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Metabolite and lipoprotein profiles reveal sex-related oxidative stress imbalance in de novo drug-naive Parkinson's disease patients

Meoni, G; Tenori, L; Schade, S; Licari, C; Pirazzini, C; Bacalini, MG; Garagnani, P; ... Luchinat, C; + view all (2022) Metabolite and lipoprotein profiles reveal sex-related oxidative stress imbalance in de novo drug-naive Parkinson's disease patients. npj Parkinson's Disease , 8 , Article 14. 10.1038/s41531-021-00274-8. Green open access

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Abstract

Parkinson’s disease (PD) is the neurological disorder showing the greatest rise in prevalence from 1990 to 2016. Despite clinical definition criteria and a tremendous effort to develop objective biomarkers, precise diagnosis of PD is still unavailable at early stage. In recent years, an increasing number of studies have used omic methods to unveil the molecular basis of PD, providing a detailed characterization of potentially pathological alterations in various biological specimens. Metabolomics could provide useful insights to deepen our knowledge of PD aetiopathogenesis, to identify signatures that distinguish groups of patients and uncover responsive biomarkers of PD that may be significant in early detection and in tracking the disease progression and drug treatment efficacy. The present work is the first large metabolomic study based on nuclear magnetic resonance (NMR) with an independent validation cohort aiming at the serum characterization of de novo drug-naive PD patients. Here, NMR is applied to sera from large training and independent validation cohorts of German subjects. Multivariate and univariate approaches are used to infer metabolic differences that characterize the metabolite and the lipoprotein profiles of newly diagnosed de novo drug-naive PD patients also in relation to the biological sex of the subjects in the study, evidencing a more pronounced fingerprint of the pathology in male patients. The presence of a validation cohort allowed us to confirm altered levels of acetone and cholesterol in male PD patients. By comparing the metabolites and lipoproteins levels among de novo drug-naive PD patients, age- and sex-matched healthy controls, and a group of advanced PD patients, we detected several descriptors of stronger oxidative stress.

Type: Article
Title: Metabolite and lipoprotein profiles reveal sex-related oxidative stress imbalance in de novo drug-naive Parkinson's disease patients
Open access status: An open access version is available from UCL Discovery
DOI: 10.1038/s41531-021-00274-8
Publisher version: https://doi.org/10.1038/s41531-021-00274-8
Language: English
Additional information: This article is licensed under a Creative Commons Attribution 4.0 International License, which permits use, sharing, adaptation, distribution and reproduction in any medium or format, as long as you give appropriate credit to the original author(s) and the source, provide a link to the Creative Commons license, and indicate if changes were made. The images or other third party material in this article are included in the article’s Creative Commons license, unless indicated otherwise in a credit line to the material. If material is not included in the article’s Creative Commons license and your intended use is not permitted by statutory regulation or exceeds the permitted use, you will need to obtain permission directly from the copyright holder. To view a copy of this license, visit http://creativecommons.org/licenses/by/4.0/.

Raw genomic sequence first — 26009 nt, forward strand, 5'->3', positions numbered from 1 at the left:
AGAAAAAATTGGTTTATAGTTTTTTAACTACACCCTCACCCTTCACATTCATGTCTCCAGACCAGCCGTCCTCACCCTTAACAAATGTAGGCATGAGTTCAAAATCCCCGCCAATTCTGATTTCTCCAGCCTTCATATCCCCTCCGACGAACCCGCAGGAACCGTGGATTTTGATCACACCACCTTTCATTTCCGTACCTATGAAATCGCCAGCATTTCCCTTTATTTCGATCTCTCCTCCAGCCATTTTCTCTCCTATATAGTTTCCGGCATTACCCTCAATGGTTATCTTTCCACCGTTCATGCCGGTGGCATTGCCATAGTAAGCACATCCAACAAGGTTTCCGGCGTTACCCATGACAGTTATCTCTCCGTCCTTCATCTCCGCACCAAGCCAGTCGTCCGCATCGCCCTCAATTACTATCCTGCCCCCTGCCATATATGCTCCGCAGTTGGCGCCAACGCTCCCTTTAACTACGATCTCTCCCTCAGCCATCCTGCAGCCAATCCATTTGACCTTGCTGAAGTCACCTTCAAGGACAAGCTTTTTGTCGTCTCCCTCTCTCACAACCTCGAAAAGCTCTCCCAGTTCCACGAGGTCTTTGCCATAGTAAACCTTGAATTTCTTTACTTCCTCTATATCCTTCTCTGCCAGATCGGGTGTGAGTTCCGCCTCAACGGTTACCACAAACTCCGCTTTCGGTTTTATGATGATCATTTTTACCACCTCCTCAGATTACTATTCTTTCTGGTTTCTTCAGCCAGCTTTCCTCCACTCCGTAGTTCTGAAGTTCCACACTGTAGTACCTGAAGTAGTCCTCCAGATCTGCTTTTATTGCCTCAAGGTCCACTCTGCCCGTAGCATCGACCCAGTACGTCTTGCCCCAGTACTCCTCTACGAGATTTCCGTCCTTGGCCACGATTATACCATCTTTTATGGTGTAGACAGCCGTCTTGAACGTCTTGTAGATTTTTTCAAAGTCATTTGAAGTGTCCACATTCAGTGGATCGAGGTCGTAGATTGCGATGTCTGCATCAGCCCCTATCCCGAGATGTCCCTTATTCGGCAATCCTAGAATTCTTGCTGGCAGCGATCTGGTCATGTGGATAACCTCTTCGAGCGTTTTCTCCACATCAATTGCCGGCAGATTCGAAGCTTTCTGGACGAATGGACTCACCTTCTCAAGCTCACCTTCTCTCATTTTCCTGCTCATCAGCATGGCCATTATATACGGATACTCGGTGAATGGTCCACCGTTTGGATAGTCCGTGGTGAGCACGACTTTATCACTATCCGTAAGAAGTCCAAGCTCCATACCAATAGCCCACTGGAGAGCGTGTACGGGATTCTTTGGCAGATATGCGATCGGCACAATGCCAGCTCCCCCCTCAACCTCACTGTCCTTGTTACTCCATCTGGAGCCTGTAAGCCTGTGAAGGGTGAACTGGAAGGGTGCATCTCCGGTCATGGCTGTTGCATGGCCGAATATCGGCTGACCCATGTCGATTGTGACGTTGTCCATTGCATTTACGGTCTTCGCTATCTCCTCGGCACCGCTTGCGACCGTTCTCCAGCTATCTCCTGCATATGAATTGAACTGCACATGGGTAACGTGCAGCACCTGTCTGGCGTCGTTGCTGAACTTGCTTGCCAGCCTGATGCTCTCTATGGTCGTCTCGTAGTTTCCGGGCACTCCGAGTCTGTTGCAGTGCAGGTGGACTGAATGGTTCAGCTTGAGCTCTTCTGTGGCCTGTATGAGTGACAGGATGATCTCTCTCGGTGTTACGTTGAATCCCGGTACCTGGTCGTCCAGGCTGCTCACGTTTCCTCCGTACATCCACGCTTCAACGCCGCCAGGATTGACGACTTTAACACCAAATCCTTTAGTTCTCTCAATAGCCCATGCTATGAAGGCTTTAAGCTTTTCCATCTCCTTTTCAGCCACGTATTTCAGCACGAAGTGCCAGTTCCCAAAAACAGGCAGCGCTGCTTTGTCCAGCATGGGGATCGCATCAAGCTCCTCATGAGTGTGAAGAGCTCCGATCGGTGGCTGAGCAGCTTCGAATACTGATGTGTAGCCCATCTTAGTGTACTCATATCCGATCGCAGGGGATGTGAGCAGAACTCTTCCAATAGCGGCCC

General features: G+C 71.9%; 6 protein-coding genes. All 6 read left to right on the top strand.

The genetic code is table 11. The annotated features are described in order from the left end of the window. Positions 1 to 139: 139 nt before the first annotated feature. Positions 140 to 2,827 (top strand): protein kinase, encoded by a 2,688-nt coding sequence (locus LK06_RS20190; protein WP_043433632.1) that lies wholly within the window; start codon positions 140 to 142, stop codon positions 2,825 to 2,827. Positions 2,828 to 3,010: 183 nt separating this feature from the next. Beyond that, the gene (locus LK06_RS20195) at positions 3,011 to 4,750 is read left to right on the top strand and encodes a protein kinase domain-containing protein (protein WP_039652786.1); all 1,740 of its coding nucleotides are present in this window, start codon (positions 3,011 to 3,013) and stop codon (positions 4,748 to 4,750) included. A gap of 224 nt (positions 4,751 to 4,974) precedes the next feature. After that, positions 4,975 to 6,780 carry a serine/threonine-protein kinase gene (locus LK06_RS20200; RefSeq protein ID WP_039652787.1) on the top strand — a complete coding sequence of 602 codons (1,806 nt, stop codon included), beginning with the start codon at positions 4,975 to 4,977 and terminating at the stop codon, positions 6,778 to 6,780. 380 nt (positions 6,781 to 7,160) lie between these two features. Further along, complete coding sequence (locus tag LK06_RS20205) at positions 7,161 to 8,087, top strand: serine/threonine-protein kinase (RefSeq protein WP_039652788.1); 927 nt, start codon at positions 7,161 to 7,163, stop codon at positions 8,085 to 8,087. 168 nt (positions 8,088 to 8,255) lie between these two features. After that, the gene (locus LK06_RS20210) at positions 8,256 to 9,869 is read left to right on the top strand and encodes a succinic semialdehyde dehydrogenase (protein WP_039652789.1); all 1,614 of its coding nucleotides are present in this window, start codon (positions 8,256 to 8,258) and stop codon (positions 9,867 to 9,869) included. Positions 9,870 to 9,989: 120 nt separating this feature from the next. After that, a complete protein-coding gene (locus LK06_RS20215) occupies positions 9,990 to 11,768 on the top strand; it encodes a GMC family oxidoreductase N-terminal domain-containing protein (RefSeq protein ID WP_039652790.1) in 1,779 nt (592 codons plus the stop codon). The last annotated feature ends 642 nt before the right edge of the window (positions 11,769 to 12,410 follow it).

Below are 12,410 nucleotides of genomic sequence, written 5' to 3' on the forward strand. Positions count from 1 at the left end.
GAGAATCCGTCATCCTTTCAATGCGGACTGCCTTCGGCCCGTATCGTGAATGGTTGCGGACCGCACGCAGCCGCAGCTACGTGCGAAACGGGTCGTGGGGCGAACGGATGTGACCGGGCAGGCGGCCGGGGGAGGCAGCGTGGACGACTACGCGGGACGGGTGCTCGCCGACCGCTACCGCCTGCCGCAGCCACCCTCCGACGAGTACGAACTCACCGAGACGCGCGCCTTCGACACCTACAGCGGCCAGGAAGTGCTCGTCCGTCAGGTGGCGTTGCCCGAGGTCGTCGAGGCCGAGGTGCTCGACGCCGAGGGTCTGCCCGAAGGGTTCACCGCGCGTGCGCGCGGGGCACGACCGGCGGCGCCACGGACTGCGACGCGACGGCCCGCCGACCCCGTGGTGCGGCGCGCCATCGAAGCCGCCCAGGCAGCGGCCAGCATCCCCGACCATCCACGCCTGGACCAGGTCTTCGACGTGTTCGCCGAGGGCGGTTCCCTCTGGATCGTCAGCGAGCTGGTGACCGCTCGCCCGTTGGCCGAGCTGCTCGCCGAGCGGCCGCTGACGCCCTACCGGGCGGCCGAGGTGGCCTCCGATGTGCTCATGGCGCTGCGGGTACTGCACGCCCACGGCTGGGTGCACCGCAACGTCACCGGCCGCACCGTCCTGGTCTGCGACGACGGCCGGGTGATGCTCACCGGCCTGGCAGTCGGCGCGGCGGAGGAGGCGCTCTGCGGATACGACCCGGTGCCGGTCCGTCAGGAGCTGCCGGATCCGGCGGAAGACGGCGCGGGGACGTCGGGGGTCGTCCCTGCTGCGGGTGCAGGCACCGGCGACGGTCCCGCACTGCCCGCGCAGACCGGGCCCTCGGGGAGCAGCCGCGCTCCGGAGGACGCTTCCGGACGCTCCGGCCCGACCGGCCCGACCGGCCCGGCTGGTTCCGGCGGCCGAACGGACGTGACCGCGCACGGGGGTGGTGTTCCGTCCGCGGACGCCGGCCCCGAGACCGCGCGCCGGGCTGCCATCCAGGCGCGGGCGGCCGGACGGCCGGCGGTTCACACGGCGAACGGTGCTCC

Keywords: Diagnostic markers, Parkinson's disease, Predictive markers
UCL classification: UCL > Provost and Vice Provost Offices > School of Life and Medical Sciences > Faculty of Brain Sciences
UCL > Provost and Vice Provost Offices > School of Life and Medical Sciences > Faculty of Brain Sciences > UCL Queen Square Institute of Neurology > Clinical and Movement Neurosciences
UCL > Provost and Vice Provost Offices > School of Life and Medical Sciences
UCL
UCL > Provost and Vice Provost Offices > School of Life and Medical Sciences > Faculty of Brain Sciences > UCL Queen Square Institute of Neurology
UCL > Provost and Vice Provost Offices > School of Life and Medical Sciences > Faculty of Population Health Sciences > UCL GOS Institute of Child Health > Genetics and Genomic Medicine Dept
UCL > Provost and Vice Provost Offices > School of Life and Medical Sciences > Faculty of Population Health Sciences > UCL GOS Institute of Child Health
UCL > Provost and Vice Provost Offices > School of Life and Medical Sciences > Faculty of Brain Sciences > UCL Queen Square Institute of Neurology > Department of Neuromuscular Diseases
URI: https://discovery.ucl.ac.uk/id/eprint/10147029
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